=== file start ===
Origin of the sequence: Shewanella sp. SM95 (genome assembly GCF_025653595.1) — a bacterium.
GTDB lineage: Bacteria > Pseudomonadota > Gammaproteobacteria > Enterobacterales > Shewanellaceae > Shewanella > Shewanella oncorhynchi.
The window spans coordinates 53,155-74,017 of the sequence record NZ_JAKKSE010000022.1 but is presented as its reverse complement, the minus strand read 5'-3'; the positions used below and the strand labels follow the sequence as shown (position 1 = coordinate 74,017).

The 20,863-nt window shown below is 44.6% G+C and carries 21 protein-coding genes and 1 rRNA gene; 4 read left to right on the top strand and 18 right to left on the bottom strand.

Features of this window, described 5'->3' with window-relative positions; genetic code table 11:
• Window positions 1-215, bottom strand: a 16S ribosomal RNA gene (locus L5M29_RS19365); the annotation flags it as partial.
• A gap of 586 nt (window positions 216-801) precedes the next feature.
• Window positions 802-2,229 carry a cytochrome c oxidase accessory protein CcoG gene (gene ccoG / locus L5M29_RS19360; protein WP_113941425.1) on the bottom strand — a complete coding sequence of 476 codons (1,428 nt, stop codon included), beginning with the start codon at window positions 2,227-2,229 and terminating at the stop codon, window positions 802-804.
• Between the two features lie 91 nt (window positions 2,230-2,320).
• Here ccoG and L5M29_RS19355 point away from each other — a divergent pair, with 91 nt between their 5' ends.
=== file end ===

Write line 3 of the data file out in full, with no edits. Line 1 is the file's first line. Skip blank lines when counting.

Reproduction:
The window spans coordinates 53,155-74,017 of the sequence record NZ_JAKKSE010000022.1 but is presented as its reverse complement, the minus strand read 5'-3'; the positions used below and the strand labels follow the sequence as shown (position 1 = coordinate 74,017).